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Serving: IN
Governor Daniels Praises Agriculture at State Fair

Governor Daniels Praises Agriculture at State Fair

Republican says other states wonder why he's so pro-ag.

Governor Mitch Daniels is never at a loss for words. After warming up a state fair audience last week with a story about running out of gas on his motorcycle on the interstate, and showing pictures of him and his wife loving up to farm animals at county fairs, he tucked some meat into his brief message.

"We set out when we started our first term to make agriculture an economic engine for this state, and we still feel that way today," he says. "Frankly, during the campaign before my first election, I felt agriculture had been forgotten as a powerful force in this state, and I vowed to do something about it."

He proved true to his word, helping along with Lt. Governor Skillman as they pushed for an Indiana State Department of Agriculture. One of the goals for the department was to raise the awareness of agriculture in the Indiana economy. Amongst other goals they've achieved, that's certainly something that has occurred.

"Our first strategic plan set out to double pork production, and we've made progress,' he said. But while we were pushing agriculture and seeing it as an economic engine, it seems like leaders in many traditional ag states were putting barriers up for their farmers. Agriculture has apparently slipped in importance on some of those key states, but it's still very important to us, and to Indiana."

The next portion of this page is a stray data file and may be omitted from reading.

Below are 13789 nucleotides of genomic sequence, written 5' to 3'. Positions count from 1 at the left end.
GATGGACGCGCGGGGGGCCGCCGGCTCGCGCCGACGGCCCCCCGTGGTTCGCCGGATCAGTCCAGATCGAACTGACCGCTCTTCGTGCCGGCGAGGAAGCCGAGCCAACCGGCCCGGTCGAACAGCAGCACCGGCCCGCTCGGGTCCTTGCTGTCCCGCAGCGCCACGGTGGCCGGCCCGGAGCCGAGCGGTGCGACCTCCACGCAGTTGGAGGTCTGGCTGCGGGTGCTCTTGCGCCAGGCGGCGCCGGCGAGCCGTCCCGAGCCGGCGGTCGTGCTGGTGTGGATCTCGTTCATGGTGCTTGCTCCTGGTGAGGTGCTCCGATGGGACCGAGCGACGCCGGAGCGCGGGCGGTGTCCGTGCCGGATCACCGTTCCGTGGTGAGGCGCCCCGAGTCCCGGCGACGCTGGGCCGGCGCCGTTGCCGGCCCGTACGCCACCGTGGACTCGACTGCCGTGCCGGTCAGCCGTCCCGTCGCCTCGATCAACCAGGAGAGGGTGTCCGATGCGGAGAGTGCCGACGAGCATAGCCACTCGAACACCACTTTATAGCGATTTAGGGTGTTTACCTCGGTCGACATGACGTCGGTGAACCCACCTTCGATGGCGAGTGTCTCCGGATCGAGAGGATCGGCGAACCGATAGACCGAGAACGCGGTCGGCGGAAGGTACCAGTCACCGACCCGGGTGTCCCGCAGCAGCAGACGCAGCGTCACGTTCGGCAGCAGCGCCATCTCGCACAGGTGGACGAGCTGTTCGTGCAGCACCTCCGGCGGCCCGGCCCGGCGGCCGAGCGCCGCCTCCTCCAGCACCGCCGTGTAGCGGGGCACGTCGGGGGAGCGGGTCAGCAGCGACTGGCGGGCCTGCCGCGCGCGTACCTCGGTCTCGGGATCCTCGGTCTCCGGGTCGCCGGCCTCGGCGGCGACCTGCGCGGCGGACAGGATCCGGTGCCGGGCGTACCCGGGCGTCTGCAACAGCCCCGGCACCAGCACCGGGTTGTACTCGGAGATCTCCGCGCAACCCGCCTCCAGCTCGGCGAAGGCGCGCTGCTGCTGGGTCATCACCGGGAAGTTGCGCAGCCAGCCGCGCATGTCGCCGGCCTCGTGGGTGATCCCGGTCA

The governor cited cases in other states where livestock producers were being saddled with undue regulation from the environmental sector. While he vows to protect water quality and the environment, Daniels also campaigned during his first election drive on shaking things up at the Department of Environmental Management. Farmers complained response times were slow, and decisions were inconsistent. During his first week in office, Daniels cleaned house in the top floor of IDEM. And while there still may be gaps in understanding, the relationship between farmers and regulators appears much more cooperative than it was five to 10 years ago.

Daniels thanked Secretary of Agriculture Skillman and the current ISDA staff for being part of the team that keeps agriculture in the forefront in Indiana. Those team members include Joe Kelsay, Whiteland, Director of ISDA, and Tony Hahn, assistant director. Steve hickey was just named lat week as the first executive director for Indiana FFA to be housed within ISDA.

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